The Story Before the Story: Mark Karlins on Kiyoshi’s Walk, Part 2

Kiyoshi’s Walk by Mark Karlins, illustrated by Nicole Wong, is a meditative reflection on poetry and love, family and connection and the beauty around us. Earlier, Mark told me about his journey as he dreamed of this picture book. Here’s more from him now on the path by which the book grew into itself.

[Uma] You began this part of your reply to me with a question: Where do stories go when no one reads them? Where did this one go and what happened when you sent it out into the world?

[Mark] When I sent Kiyoshi’s Walk to publishers, no one wanted it. Difficulties, people say, make you stronger. Tell someone that when they’re in the middle of a difficulty. I didn’t touch the story for several years.

[Uma] But you also said there was a story before the story. So what was that?

[Mark] The arc of the writing of the story actually began before I wrote the story. Elements from my life that made their way into Kiyoshi’s Walk had been brewing for years.

The story begins with a reference to “the wise poet Eto.” When I was in college, I was searching for a mentor, a wise poet, someone like Eto. I remember the black and white photo of the poet, Robert Kelly, on the back cover of one of his books. He was walking out of a misty forest, his long beard flowing. At poetry readings, his voice was deep. I remember thinking of it as a river.

The grandson Kiyoshi is a central character in the story. Can writing spring from unknown desires? I wrote Kiyoshi’s Walk, a story that’s about a child learning how to write poetry and also about the relationship of a grandfather and grandson, years before Jesadha, my first grandchild, was born. Was I delving into and exploring a relationship I wish I had? Kiyoshi’s Walk is, among other things, a love story, a story about the love of a grandparent and a grandchild. Jesadha is now the center of my life. He makes me feel alive.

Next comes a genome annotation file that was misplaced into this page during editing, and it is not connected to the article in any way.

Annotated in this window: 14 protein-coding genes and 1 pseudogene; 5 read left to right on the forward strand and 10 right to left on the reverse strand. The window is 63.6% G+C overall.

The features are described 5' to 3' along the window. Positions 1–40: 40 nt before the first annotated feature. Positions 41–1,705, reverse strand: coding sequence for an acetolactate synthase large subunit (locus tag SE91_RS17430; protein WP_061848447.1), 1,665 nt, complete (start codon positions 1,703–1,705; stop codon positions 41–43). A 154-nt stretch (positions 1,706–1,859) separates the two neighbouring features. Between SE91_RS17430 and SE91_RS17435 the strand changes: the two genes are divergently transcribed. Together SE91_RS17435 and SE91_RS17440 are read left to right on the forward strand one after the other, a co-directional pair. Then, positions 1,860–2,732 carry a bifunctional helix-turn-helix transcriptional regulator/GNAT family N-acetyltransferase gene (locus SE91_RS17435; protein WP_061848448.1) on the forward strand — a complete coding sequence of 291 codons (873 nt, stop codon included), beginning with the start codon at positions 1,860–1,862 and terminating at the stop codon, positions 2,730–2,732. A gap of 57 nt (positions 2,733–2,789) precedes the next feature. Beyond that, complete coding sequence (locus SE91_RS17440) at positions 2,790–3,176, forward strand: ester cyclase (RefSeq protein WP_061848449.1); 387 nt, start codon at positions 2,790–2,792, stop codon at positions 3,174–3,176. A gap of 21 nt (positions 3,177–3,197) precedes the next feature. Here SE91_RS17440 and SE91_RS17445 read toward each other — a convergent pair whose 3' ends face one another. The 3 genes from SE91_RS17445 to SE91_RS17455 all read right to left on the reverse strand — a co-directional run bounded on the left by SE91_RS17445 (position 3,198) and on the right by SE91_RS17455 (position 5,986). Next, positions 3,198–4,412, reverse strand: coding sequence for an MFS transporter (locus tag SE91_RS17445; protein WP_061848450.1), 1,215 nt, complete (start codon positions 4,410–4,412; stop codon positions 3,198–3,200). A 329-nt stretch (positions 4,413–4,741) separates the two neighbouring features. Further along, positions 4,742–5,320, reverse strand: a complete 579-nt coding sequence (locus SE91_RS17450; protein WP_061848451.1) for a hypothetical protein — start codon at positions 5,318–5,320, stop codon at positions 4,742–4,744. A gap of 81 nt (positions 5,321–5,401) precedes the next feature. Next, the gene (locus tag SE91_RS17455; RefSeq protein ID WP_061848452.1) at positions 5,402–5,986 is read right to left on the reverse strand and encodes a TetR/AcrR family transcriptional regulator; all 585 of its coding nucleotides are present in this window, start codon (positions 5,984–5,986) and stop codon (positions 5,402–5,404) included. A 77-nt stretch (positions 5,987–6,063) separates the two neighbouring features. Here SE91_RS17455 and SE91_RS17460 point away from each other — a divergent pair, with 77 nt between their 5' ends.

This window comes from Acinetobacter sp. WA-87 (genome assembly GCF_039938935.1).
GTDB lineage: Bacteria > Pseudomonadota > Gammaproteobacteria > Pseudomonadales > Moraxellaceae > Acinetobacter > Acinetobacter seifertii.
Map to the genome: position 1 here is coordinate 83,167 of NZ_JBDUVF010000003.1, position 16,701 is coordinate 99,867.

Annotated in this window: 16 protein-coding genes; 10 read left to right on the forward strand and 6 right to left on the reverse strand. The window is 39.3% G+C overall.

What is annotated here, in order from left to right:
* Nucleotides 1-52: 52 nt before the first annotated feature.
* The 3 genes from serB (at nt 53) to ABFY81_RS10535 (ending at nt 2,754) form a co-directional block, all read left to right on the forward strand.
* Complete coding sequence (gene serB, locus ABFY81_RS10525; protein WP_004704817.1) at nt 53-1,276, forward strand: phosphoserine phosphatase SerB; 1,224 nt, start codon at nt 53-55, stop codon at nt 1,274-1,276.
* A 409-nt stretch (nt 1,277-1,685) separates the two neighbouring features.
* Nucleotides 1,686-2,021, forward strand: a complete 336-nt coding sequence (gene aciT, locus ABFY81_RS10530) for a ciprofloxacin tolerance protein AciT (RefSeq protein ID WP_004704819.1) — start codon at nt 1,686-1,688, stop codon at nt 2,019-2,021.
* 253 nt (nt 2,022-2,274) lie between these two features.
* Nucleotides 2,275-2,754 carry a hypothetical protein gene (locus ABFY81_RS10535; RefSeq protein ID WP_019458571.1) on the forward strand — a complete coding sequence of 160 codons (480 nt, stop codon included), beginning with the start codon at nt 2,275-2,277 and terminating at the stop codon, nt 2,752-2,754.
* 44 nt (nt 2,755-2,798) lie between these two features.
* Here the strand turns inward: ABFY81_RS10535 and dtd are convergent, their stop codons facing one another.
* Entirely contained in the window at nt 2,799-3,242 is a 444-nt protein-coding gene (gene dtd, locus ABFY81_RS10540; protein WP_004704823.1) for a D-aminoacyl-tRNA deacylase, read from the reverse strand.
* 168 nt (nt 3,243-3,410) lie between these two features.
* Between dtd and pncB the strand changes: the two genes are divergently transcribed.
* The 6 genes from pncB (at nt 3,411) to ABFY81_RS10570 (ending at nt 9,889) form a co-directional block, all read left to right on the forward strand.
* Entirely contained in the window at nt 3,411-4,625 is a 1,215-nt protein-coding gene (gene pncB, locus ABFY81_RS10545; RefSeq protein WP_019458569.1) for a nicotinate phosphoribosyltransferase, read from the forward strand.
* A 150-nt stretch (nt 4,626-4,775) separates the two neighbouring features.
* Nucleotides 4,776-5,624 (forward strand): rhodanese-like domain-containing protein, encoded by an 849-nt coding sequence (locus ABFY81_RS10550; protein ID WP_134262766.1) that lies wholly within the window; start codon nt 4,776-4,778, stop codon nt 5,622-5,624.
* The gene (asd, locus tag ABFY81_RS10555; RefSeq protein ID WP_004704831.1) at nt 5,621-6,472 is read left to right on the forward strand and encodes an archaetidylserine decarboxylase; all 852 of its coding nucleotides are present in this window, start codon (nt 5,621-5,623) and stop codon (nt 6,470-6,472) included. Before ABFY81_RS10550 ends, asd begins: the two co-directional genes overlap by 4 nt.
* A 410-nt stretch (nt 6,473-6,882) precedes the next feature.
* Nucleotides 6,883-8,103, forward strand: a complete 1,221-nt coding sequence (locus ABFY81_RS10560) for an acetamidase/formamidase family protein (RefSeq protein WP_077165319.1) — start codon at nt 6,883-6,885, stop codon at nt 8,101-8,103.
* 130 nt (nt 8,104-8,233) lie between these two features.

[Uma] And there’s no Basho now. No boats. How did that happen?

[Mark] Eventually, the story was picked up by Cheryl Klein at Lee & Low. Cheryl, a great editor, can make you see things in a different way. What, she wondered, would the book be like if it took place not in 17th century Japan but our contemporary world? She also discovered, during an editorial meeting, that Basho never had any children, let alone a grandchild.

I tried a new draft, placing the story in a contemporary city rather than in rural Japan. I thought about and tinkered with the two versions, showed them to Mary Lee and to my friend and colleague Uma…

[Uma] That would be me.

[Mark] …who said I should give the modern version a try. I sent both versions to Cheryl.

I asked her, “Would you just pick one of them for me?”

“No.”

By the time I had finished the “final” draft, there was no Basho, no river in Japan, no paper boats sailing towards the stars. Yet draft after draft, image after image, I still felt that the first story was there, a shadow story informing the versions. Now the story is contemporary and takes place in a small American city.

[Uma] Or a Canadian one–let’s say it looks like somewhere in exurban North America. But then the story changed some more?

[Mark] The story didn’t go where I had originally planned. It took on more of a life of its own, with the help of others. There were surprises in the writing. During the process I lived in ambiguity and uncertainty, which is an apt description of my creative act and its long arc.

After the book is published the arc continues.

When I read the published book out loud, when others read it, when children look at the illustrations, the story continues. What I wrote in a room by myself becomes a performance piece. It becomes interactive, child and adult sharing, each of them weaving the story, in some way, into their life.

[Uma] That’s the beauty of the picture book! Congratulations, Mark, on a joyful, lovingly crafted book.